Jefferson recommended an embargo, and Congress, without debate of any importance, passed an Embargo Act (December 23, 1807) forbidding American vessels to leave the United States for foreign ports, and foreign vessels were not permitted to take any cargo except what was actually on board. The original act was amended from time to time in the direction of greater stringency. The last attempt to enforce it was by the passage of the Enforcement Act of January, 1808. The provisions of this act will serve to show the great difficulty experienced in trying to carry out this embargo policy. The Enforcement Act required, for example, that the owners of coasting vessels, before the cargo was placed on board, should give bonds to six times the value of the vessel and proposed cargo, obliging them to land the goods in the United States. The collectors of customs were authorized to seize goods "in any manner apparently on their way toward the territory of a foreign nation or the vicinity thereof." Under this act, as someone said, the collector of customs at St Alban's, Vermont, was authorized to seize a Vermont cow walking" toward the vicinity of Canada." The embargo brought about the temporary ruin. of Jefferson's popularity and the revival of the Federalist party in New England. It also gave rise to a secession party in that section which played directly into the hands of England. Indeed Lord Castlereagh considered that in so far as the embargo injured the Republican party and helped the Federalists, it operated directly in the interests of Great Britain. From a political point of view, therefore, this policy was a failure. Furthermore, it compelled the Republicans to abandon the ground of 1798, and to adopt broad construction theories in the interpretation of the Constitution. From a national stand-point this was a great gain, but from a Jeffersonian point of view it must be reckoned among the failures.

Jefferson's Embargo

Policy.

VI.]

Fefferson's Embargo Policy.

The embargo produced no effect on France served Napoleon for a useful pretext to justify two later decrees. The earlier of these was issued at Bayonne (April 17,1808), and directed the sequestration of all vessels flying the United States flag on the ground that no American vessels could honestly navigate the ocean while the embargo was in force. The other decree, that of Rambouillet (1810), directed the confiscation of all vessels then in French hands. As to Great Britain, however, the case was different. The embargo no doubt contributed to bring on a commercial crisis in England. Prices of Continental and American goods rose to prohibitive limits. At the same time, the markets of the world being largely closed to her, prices of English goods declined. The Americans, especially the New Englanders, began to manufacture for themselves and it seemed not impossible that the American market might be permanently lost. Since the sufferers among the manufacturing population in England had no political power, it may be said that the embargo as regards Great Britain was a complete failure.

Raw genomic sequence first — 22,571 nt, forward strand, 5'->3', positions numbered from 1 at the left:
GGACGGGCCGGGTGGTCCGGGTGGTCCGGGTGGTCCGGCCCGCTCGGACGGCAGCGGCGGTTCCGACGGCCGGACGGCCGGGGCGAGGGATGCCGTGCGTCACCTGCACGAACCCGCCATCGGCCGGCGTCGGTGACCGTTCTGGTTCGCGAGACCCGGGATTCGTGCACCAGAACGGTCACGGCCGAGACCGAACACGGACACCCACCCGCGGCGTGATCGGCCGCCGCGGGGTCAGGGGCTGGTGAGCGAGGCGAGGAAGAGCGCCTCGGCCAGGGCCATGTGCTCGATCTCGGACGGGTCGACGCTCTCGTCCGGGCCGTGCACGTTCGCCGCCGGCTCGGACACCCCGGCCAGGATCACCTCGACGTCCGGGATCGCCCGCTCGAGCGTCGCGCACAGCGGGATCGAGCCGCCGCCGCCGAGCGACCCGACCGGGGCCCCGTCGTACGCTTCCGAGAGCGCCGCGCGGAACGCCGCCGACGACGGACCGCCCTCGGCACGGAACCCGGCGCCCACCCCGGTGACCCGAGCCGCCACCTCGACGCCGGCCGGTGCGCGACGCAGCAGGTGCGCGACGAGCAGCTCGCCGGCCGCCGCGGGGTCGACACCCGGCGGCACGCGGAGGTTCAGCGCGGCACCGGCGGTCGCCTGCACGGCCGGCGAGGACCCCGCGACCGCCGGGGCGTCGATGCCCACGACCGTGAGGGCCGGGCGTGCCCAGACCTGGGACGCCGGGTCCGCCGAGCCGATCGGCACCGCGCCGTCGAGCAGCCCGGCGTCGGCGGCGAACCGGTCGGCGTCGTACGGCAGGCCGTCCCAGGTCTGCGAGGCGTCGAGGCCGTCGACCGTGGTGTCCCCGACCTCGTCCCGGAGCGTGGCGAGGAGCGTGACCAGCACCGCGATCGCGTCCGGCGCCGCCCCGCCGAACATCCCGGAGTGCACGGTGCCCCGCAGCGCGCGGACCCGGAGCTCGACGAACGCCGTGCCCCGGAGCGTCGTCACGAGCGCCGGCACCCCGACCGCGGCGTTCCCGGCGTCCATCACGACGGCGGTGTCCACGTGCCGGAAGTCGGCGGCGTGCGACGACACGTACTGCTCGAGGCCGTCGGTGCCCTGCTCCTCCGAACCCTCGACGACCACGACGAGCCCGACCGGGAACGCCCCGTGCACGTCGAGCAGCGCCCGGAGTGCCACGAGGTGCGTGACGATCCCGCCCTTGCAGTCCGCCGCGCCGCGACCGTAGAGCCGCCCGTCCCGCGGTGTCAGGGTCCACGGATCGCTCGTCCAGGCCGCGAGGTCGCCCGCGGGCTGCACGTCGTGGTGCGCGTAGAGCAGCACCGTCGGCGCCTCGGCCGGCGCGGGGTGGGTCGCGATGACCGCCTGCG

181

except as it

Effect of the embargo on England and France.

The embargo

States.

The sufferers from the embargo policy in America, unlike their fellow-sufferers in England, possessed direct political power and before long exercised it. The in the United embargo bore more heavily upon Jefferson's own political friends in Virginia than upon anyone else. Virginia's tobacco crop was her principal source of wealth; and for several years the surplus over the needs of the American market was unsaleable. Many planters were ruined outright and many more were seriously crippled; but they bore their injuries with patience. Not so the New Englanders. The shipowner saw his vessels rotting at the wharves at the very moment when freights were at the highest. It was of no use to tell him that the government was protecting him from loss by compelling him to keep quiet. He was quite willing to take the risk and pocket

the profits, trusting to the government to secure indemnification in case his ship should be captured. But the New Englander was not the man to stand idly by and complain. At first he tried to evade the law. When the Enforcement Acts at last made that unprofitable, he turned his attention to manufacturing

and the manufacturing industries of New England date back to this time. During this period he omitted no opportunity to complain against the Jeffersonian government. The fruits of six years of conciliation were lost in a very short time. Portions of the country, indeed, seemed on the eve of rebellion, and it became evident to Jefferson by January 1809 - when he had but three months more to serve that the embargo, whether it were a success, as he declared, or a failure, as his enemies asserted, must be repealed and that soon.

Madison had meantime been elected President, and to him Jefferson left the practical conduct of affairs during the last few months of his official life. Madison planned to have the embargo removed in June, 1809. But the subject of repeal was no sooner brought up in Congress, than it became evident that a majority was in favour of an immediate repeal, and the embargo was removed on March 4th, 1809, the day of Madison's inauguration. In its place Congress provided for non-intercourse with France and Great Britain and their respective adherents and dependents.

Repeal of the embargo, 1809.

Jefferson's commercial policy.

Historical writers have been accustomed to wax merry over Mr Jefferson's policy of substituting commercial restrictions for war; but it may well be asked if

the facts of the world's history from 1801 to 1809 justify this view. The nations of Europe were at that

time war-mad. Rules of conduct which had obtained for centuries were thrown to the winds by the master despot. The British nation, regarding itself as the saviour of the world, was disposed to treat the neutral as if he were one of the saved.